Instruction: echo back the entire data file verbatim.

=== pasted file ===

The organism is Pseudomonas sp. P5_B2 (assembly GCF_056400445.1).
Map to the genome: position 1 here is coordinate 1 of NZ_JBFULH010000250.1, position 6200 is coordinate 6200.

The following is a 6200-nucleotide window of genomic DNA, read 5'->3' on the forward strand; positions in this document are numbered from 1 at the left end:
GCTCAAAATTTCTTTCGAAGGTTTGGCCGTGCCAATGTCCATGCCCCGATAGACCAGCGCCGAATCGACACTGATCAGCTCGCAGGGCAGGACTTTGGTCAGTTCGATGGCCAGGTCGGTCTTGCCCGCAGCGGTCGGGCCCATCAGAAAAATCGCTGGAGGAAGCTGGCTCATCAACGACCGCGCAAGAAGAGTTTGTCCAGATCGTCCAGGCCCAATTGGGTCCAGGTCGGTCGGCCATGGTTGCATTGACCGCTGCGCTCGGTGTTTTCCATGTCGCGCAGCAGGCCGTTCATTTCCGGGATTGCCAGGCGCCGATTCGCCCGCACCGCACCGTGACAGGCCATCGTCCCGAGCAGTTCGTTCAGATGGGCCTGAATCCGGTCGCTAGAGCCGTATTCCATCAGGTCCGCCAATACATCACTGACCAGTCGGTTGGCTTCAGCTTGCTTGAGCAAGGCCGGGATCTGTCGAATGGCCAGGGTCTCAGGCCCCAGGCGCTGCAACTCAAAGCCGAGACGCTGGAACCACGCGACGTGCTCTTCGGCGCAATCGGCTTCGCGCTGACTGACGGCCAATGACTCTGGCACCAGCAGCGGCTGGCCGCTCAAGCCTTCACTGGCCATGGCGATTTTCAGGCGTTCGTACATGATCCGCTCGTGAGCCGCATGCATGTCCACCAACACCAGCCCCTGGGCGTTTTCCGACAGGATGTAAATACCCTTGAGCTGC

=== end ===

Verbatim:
The organism is Pseudomonas sp. P5_B2 (assembly GCF_056400445.1).
Map to the genome: position 1 here is coordinate 1 of NZ_JBFULH010000250.1, position 6200 is coordinate 6200.

The following is a 6200-nucleotide window of genomic DNA, read 5'->3' on the forward strand; positions in this document are numbered from 1 at the left end:
GCTCAAAATTTCTTTCGAAGGTTTGGCCGTGCCAATGTCCATGCCCCGATAGACCAGCGCCGAATCGACACTGATCAGCTCGCAGGGCAGGACTTTGGTCAGTTCGATGGCCAGGTCGGTCTTGCCCGCAGCGGTCGGGCCCATCAGAAAAATCGCTGGAGGAAGCTGGCTCATCAACGACCGCGCAAGAAGAGTTTGTCCAGATCGTCCAGGCCCAATTGGGTCCAGGTCGGTCGGCCATGGTTGCATTGACCGCTGCGCTCGGTGTTTTCCATGTCGCGCAGCAGGCCGTTCATTTCCGGGATTGCCAGGCGCCGATTCGCCCGCACCGCACCGTGACAGGCCATCGTCCCGAGCAGTTCGTTCAGATGGGCCTGAATCCGGTCGCTAGAGCCGTATTCCATCAGGTCCGCCAATACATCACTGACCAGTCGGTTGGCTTCAGCTTGCTTGAGCAAGGCCGGGATCTGTCGAATGGCCAGGGTCTCAGGCCCCAGGCGCTGCAACTCAAAGCCGAGACGCTGGAACCACGCGACGTGCTCTTCGGCGCAATCGGCTTCGCGCTGACTGACGGCCAATGACTCTGGCACCAGCAGCGGCTGGCCGCTCAAGCCTTCACTGGCCATGGCGATTTTCAGGCGTTCGTACATGATCCGCTCGTGAGCCGCATGCATGTCCACCAACACCAGCCCCTGGGCGTTTTCCGACAGGATGTAAATACCCTTGAGCTGC